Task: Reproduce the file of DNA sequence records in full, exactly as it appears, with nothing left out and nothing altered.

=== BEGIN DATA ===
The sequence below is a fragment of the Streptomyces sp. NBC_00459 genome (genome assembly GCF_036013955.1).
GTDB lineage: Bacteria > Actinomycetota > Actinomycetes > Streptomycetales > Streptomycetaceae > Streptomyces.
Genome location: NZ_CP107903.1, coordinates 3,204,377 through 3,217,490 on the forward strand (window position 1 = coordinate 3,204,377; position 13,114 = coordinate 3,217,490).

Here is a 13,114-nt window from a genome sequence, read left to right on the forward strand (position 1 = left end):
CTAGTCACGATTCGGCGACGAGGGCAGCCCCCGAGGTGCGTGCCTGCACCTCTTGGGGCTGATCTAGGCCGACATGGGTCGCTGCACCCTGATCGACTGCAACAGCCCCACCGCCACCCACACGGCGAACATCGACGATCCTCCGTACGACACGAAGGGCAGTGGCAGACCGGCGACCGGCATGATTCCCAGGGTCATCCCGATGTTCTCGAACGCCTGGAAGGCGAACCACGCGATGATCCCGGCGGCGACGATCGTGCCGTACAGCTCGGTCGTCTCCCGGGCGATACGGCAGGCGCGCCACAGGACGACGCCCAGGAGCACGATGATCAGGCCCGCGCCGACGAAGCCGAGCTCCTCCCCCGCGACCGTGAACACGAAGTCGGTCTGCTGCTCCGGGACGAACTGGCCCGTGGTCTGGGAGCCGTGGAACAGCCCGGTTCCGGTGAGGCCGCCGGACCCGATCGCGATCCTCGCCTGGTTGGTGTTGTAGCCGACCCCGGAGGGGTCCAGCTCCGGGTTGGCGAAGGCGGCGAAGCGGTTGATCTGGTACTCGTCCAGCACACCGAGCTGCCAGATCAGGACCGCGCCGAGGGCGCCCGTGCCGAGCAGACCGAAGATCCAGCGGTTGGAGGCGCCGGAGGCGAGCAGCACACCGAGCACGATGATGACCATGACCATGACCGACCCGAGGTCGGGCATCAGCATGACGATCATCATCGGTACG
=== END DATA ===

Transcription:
The sequence below is a fragment of the Streptomyces sp. NBC_00459 genome (genome assembly GCF_036013955.1).
GTDB lineage: Bacteria > Actinomycetota > Actinomycetes > Streptomycetales > Streptomycetaceae > Streptomyces.
Genome location: NZ_CP107903.1, coordinates 3,204,377 through 3,217,490 on the forward strand (window position 1 = coordinate 3,204,377; position 13,114 = coordinate 3,217,490).

Here is a 13,114-nt window from a genome sequence, read left to right on the forward strand (position 1 = left end):
CTAGTCACGATTCGGCGACGAGGGCAGCCCCCGAGGTGCGTGCCTGCACCTCTTGGGGCTGATCTAGGCCGACATGGGTCGCTGCACCCTGATCGACTGCAACAGCCCCACCGCCACCCACACGGCGAACATCGACGATCCTCCGTACGACACGAAGGGCAGTGGCAGACCGGCGACCGGCATGATTCCCAGGGTCATCCCGATGTTCTCGAACGCCTGGAAGGCGAACCACGCGATGATCCCGGCGGCGACGATCGTGCCGTACAGCTCGGTCGTCTCCCGGGCGATACGGCAGGCGCGCCACAGGACGACGCCCAGGAGCACGATGATCAGGCCCGCGCCGACGAAGCCGAGCTCCTCCCCCGCGACCGTGAACACGAAGTCGGTCTGCTGCTCCGGGACGAACTGGCCCGTGGTCTGGGAGCCGTGGAACAGCCCGGTTCCGGTGAGGCCGCCGGACCCGATCGCGATCCTCGCCTGGTTGGTGTTGTAGCCGACCCCGGAGGGGTCCAGCTCCGGGTTGGCGAAGGCGGCGAAGCGGTTGATCTGGTACTCGTCCAGCACACCGAGCTGCCAGATCAGGACCGCGCCGAGGGCGCCCGTGCCGAGCAGACCGAAGATCCAGCGGTTGGAGGCGCCGGAGGCGAGCAGCACACCGAGCACGATGATGACCATGACCATGACCGACCCGAGGTCGGGCATCAGCATGACGATCATCATCGGTACG